Ronan Guilfoyle is an Irish jazz musician and educator whose blog, Mostly Music, probes issues that concern working musicians as well as academics in institutions where jazz is taught. Those are often the same people. Increasingly, professional jazz players also teach in jazz schools. In part, that is because they need day gigs to support themselves; it should be unnecessary to convince anyone that for all but a handful of stars, there is little steady employment playing jazz. In part, it is because they are dedicated to an educational ideal, helping young musicians develop.
In a recent post titled “In Defence of Jazz Education”, Guilfoyle begins his essay by attributing to “the jazz media” three common criticisms of jazz education. However much one might like to duck it, his scattershot indictment of jazz writers bears enough justification to be taken seriously. Guilfoyle characterizes his triumverate of ignorant assertions as “knee jerk attacks.”
1) Jazz education turns all who partake of it into clones.
2) The proof of jazz education’s failure is the fact that though there are more practitioners than ever before the percentage of great players hasn’t got any higher.
3) What is the point of turning out jazz graduates when there are no gigs?
In discussing the clone argument, Guilfoyle writes:
What a lot of critics forget about is that most high level jazz school courses are staffed and run by professional jazz musicians. These are musicians who deal with the realities of playing the music, and who are aware of the skills necessary to survive in the professional milieu. And it is largely these same musicians who decide the curricula for the schools – not some faceless bureaucrat. So the information that is provided is largely that body of information which professional musicians agree are basic prerequisites for a life as a professional jazz musician. This basic information – harmonic, technical and rhythmic as well as repertoire – is generally agreed by most professionals to be part of the essential toolkit of the contemporary jazz musician.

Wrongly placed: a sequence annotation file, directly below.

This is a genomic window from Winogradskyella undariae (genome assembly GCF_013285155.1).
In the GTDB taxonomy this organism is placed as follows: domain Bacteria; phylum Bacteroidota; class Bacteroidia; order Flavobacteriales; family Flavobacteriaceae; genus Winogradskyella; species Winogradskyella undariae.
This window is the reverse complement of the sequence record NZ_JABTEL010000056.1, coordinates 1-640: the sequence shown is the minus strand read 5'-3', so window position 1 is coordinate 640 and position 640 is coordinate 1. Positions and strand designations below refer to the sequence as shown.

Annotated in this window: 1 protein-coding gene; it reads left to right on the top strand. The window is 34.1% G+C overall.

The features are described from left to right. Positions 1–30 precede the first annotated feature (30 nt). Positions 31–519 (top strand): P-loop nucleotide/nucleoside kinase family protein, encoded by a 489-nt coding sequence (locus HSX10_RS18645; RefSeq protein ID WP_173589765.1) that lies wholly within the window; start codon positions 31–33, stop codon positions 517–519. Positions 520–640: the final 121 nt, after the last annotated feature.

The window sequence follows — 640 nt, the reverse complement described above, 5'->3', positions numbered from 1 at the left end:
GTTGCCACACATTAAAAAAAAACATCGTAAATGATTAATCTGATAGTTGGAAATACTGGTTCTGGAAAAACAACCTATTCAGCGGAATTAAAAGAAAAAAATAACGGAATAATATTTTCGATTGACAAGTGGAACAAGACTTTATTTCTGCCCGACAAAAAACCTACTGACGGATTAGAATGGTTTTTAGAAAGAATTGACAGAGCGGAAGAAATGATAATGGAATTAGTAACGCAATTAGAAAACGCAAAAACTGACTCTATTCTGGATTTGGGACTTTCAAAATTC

Yet the writer James Lincoln Collier says:
‘With students all over the United States being taught more or less the same harmonic principles, it is hardly surprising that their solos tend to sound much the same. It is important for us to understand that many of the most influential players developed their own personal harmonic schemes, very frequently because they had little training in theory and were forced to find it their own way.’
So – there we have it, the noble savage syndrome – for the sake of your creativity and originality it’s better to have no training. It’s hard to know where to start with the refutation of an argument this stupid. It’s like suggesting that if you want to become a writer it would be better to to be illiterate and figure out the rules of English yourself, rather than go to school and be taught how to read, how spelling, grammar and syntax work, and being directed towards great writing of the past. Yet this is the bizarre subtext of much of the criticism of jazz education – in order to be creative and original it’s better to be uneducated. But though these writers idealise the self-taught musicians of the past, how many of these same jazz greats would have taken advantage of educational institutions had they been available to them? Most I’d say. And if they had, would it have stifled their creativity? Would Coltrane have sounded like a thousand other saxophonists if he’d gone to a jazz school? To suggest that he would have is to deny his innate genius and originality.
To read all of “In Defence of Jazz Education” and more of Ronan Guilfoyle’s stimulating views, click here.